Transportation in India – Importance of Transport in India
Indian geography represents a multipurpose transport network. Highways, railways, airways, and waterways feature as its predominant transportation networks in India to ferry goods and people in, around, and across the country.
In fact, transport is a pivotal means to connect people and services located far off places. Or else put it, transport in India is a boon which caters to socio-cultural and economic exchanges between its various states, union territories, and international borders.
This article discusses the different modes of transportation in India. It details the roadways, railways, waterways, and airways as the primary means of transportation within and across the nation.
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Modes of Transportation in India
- Roadways began during the time of the Mughal Emperor Sher
- Shah Suri who built roads between Indus Valley in the northwest to the Sonar Valley in the east.
- At present, roadways in the country are managed by the National Highway Authority of India (NHAI in 1995)
- National Highways comprise 1.6%of the total road strength in India
- There are 228 national highways in the country
- The state of Uttar Pradesh constitutes the highest length of national highways in India
- Indian roadway system also connects it with its neighboring countries
- The Border Road Organization (1963) regulates the International Highway Borders of India.
- The World Bank finances the International Border authorities.
- India has one of the largest road networks in the words (42.3 lakh km).
- Roadways in India carry 85% of passengers and 70% of the traffic.
- It was renamed as the Grand Trunk (GT) during the British era, connecting Calcutta and Peshawar.
- The National Highways contribute around 40% of the road traffic.
- The State Highways constitute 4% of the total road length.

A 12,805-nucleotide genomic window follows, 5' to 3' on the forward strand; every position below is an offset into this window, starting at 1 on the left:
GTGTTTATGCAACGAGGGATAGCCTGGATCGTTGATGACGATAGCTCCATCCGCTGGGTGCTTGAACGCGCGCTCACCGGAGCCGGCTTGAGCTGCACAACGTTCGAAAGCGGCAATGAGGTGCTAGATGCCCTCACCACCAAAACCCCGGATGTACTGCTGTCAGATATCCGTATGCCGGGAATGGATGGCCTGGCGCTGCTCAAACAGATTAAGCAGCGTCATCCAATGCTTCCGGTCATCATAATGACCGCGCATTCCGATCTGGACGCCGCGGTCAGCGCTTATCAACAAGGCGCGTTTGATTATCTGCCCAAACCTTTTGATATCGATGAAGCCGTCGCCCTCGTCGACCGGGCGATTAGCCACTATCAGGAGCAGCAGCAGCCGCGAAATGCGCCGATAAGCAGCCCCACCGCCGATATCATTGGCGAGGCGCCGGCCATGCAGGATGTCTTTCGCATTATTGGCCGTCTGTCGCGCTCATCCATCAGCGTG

- District roads contribute 60.83% of total length of roads in India.
80% of the roads in India are rural roads.
- Kerala features the highest road density (517.77 km) while Jammu and Kashmir has the lowest road density (12.14 km).
Highways of India
Some of the famous highway connectivities in India are listed hereby:
|NH 1||Delhi-Ambala-Jalandhar-Amritsar-Indo-Pak Border|
|NH 1B||Batote-Doda-Kishtwar-Sinthan pass – Khanabal|
|NH 1C||Domel to Katra|
|NH 2||Delhi-Mathura-Agra-Kanpur-Allahabad-Varanasi-Mohania-Barhi Palsit-Baidyabati-Bara-Calcutta|
|NH 2A||Sikandra to Bhognipur|
|NH 2B||Burdwan – Bolpur road (via Talit, Guskara, and Bhedia)|
|NH 4||Junction with National Highways No. 3 near Thane-Pune Belgaum-Hubli-Bangalore-Ranipet-Chennai|
|NH 4B||Jawaharlal Nehru Port Trust near Km 109-Palaspe|
|NH 5||Junction with National Highways No. 6 near Baharagora-Cuttack Bhubaneshwar-Visakhapatnam -Vijayawada-Chennai|
|NH 5A||Junction with National Highway No. 5 near Haridaspur-Paradip Port|
|NH 7A||Palayamkottai-Tuticorin Port|
|NH 8A||Ahmedabad-Limbdi-Morvi-Kandla-Mandvi-Vikhari-Kothra-Naliya Narayan Sarovar|
|NH 8C||Chiloda to Sarkhej|
|NH 8E||Somnath to Bhavnagar|
|NH 10||Delhi-Fazilka-Indo Pak Border|
|NH 12||Jabalpur-Bhopal-Khilchipur-Aklera-Jhalawar-Kota-Bundi-Deoli Tonk-Jaipur|